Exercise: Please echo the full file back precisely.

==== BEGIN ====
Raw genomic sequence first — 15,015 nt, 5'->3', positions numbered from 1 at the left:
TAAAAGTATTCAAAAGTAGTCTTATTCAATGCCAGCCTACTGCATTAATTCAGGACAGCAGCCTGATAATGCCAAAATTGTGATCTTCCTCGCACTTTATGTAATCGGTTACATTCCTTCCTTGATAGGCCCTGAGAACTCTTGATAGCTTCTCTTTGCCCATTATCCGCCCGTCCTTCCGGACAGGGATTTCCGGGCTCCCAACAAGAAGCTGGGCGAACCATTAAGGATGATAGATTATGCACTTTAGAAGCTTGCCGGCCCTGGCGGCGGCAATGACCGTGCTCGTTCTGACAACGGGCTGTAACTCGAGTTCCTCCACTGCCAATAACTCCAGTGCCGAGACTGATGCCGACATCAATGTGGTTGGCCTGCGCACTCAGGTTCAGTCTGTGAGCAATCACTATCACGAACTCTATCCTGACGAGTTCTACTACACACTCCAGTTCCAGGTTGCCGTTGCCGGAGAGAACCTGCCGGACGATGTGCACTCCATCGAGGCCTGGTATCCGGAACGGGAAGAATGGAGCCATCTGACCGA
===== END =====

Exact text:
Raw genomic sequence first — 15,015 nt, 5'->3', positions numbered from 1 at the left:
TAAAAGTATTCAAAAGTAGTCTTATTCAATGCCAGCCTACTGCATTAATTCAGGACAGCAGCCTGATAATGCCAAAATTGTGATCTTCCTCGCACTTTATGTAATCGGTTACATTCCTTCCTTGATAGGCCCTGAGAACTCTTGATAGCTTCTCTTTGCCCATTATCCGCCCGTCCTTCCGGACAGGGATTTCCGGGCTCCCAACAAGAAGCTGGGCGAACCATTAAGGATGATAGATTATGCACTTTAGAAGCTTGCCGGCCCTGGCGGCGGCAATGACCGTGCTCGTTCTGACAACGGGCTGTAACTCGAGTTCCTCCACTGCCAATAACTCCAGTGCCGAGACTGATGCCGACATCAATGTGGTTGGCCTGCGCACTCAGGTTCAGTCTGTGAGCAATCACTATCACGAACTCTATCCTGACGAGTTCTACTACACACTCCAGTTCCAGGTTGCCGTTGCCGGAGAGAACCTGCCGGACGATGTGCACTCCATCGAGGCCTGGTATCCGGAACGGGAAGAATGGAGCCATCTGACCGA